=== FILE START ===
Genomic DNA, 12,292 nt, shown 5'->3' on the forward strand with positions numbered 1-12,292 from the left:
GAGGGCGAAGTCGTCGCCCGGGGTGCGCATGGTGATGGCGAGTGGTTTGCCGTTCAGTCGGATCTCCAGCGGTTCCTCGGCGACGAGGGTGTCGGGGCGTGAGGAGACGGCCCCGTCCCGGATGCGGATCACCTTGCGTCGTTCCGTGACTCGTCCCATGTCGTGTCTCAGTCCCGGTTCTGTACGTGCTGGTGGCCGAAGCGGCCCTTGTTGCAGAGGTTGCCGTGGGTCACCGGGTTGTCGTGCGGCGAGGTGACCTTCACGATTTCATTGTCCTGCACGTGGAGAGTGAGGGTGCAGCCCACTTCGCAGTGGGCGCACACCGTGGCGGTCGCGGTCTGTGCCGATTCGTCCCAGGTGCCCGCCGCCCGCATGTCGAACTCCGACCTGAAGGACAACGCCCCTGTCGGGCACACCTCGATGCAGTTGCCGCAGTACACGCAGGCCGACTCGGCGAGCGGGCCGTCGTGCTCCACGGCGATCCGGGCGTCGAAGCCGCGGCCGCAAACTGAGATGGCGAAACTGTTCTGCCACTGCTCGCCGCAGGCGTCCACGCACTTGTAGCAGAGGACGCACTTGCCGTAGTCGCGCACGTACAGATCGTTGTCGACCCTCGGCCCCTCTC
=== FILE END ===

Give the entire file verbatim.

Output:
Genomic DNA, 12,292 nt, shown 5'->3' on the forward strand with positions numbered 1-12,292 from the left:
GAGGGCGAAGTCGTCGCCCGGGGTGCGCATGGTGATGGCGAGTGGTTTGCCGTTCAGTCGGATCTCCAGCGGTTCCTCGGCGACGAGGGTGTCGGGGCGTGAGGAGACGGCCCCGTCCCGGATGCGGATCACCTTGCGTCGTTCCGTGACTCGTCCCATGTCGTGTCTCAGTCCCGGTTCTGTACGTGCTGGTGGCCGAAGCGGCCCTTGTTGCAGAGGTTGCCGTGGGTCACCGGGTTGTCGTGCGGCGAGGTGACCTTCACGATTTCATTGTCCTGCACGTGGAGAGTGAGGGTGCAGCCCACTTCGCAGTGGGCGCACACCGTGGCGGTCGCGGTCTGTGCCGATTCGTCCCAGGTGCCCGCCGCCCGCATGTCGAACTCCGACCTGAAGGACAACGCCCCTGTCGGGCACACCTCGATGCAGTTGCCGCAGTACACGCAGGCCGACTCGGCGAGCGGGCCGTCGTGCTCCACGGCGATCCGGGCGTCGAAGCCGCGGCCGCAAACTGAGATGGCGAAACTGTTCTGCCACTGCTCGCCGCAGGCGTCCACGCACTTGTAGCAGAGGACGCACTTGCCGTAGTCGCGCACGTACAGATCGTTGTCGACCCTCGGCCCCTCTC